The #&%$! Terrible Twos

Of late, my house has been marked by the sounds of wailing and the gnashing of baby teeth. The dreaded “Terrible Twos” have landed with the force of an F5 temper tantrum, and a full five months early, to boot.

The smiling, perpetually cheerful cherub who was always game for whatever fun activity I might suggest has been transformed into a surly, dictatorial little obstructionist.

Everything is “No-no-no-no-no!” I swear it’s almost like a reflex now. He says “no!” even to things he wants. And somewhere along the way, he picked up a bit of surfer-dude lingo. Now, any time I suggest, well, pretty much anything, he responds with, “Nooooo waaaaaay! No way.” He says it twice like that, drawing out the first one in a long whine, sounding like a 20-month-old Keanu Reeves in a really bad mood.

Also, he has recently decided that he will no longer be taking naps. For quite a while now, our routine was as follows: we’d finish lunch, then go up to his room with a bottle and read a couple of books. We’d turn the light off, he’d finish his bottle, hand it to me and then turn around and whisper “night-night” and point at his crib, often giving me a kiss on the cheek. I am not exaggerating. It was amazing. I would think, “Wow, this child is incredible! He’s so sweet! We must be the greatest, most naturally gifted parents in the world!”

Now, I’m as agnostic as the day is long, but sure enough, ol’ Proverbs was right: “Pride goeth before destruction, and a haughty spirit before a fall.”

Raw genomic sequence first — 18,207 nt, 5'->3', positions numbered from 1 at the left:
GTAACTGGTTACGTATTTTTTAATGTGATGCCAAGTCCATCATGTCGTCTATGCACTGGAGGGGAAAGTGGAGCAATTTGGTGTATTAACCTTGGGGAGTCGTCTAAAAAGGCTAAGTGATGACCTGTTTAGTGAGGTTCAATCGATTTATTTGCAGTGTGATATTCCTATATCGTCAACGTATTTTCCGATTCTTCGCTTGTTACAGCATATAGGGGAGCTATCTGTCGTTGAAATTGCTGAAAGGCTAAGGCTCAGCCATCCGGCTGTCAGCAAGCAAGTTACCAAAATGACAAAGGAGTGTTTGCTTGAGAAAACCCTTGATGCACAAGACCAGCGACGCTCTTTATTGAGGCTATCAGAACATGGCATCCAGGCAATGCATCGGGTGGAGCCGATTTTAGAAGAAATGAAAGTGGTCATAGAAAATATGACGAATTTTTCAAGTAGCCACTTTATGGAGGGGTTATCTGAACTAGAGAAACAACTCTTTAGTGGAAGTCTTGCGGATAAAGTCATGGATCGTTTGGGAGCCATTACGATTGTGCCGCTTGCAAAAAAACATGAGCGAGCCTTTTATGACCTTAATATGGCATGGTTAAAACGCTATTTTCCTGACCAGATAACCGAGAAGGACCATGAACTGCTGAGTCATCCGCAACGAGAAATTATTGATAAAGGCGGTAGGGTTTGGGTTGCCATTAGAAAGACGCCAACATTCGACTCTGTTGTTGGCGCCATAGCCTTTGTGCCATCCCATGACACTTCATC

Well, I’ve done fallen off the cliff of parental pride and into the chasm of eternal naplessness.

I am afraid that this will last a while.

The other recent development is that ol’ Pops here is basically persona non Dadda. Mom is solely where it’s at now. He doesn’t want me to hold him, pick him up, play with him, hold his hand, help him get anything, watch “Yo Gabba Gabba” videos with him, feed him, put him to bed – you name it, he doesn’t want to have me involved with it. I know he’s just a child and that this is all just a phase and etc., etc. I realize that logically. But man, it’ll make you feel pretty low after a while.

Oh, and get this. Very often, when I do something for him or give him something — a nourishing meal, say, or a cup of water — he’ll turn to my wife and say, “Thank you, mama.” Seriously, I do not even get the very basic credit a parent is rightfully owed when doing a solid for his or her child!

But you know, whatever. As the teachings of Buddha remind us, desire is the root of all suffering. My desire for recognition and gratitude from someone who, to be quite frank, is a toddler, is probably pretty unrealistic. I should instead focus my energy on figuring out how to get him to take a #&%$! nap.

Pride

The first time it happened, I was folding laundry.

My son was about eight weeks old. I grabbed a bright yellow onesie with the words “Cool Dude” emblazoned across the front in big red letters. In all honesty, I can’t recall where the thing came from. Probably it was one of the many, many baby items that our friends with older boys had graciously given us. Continue reading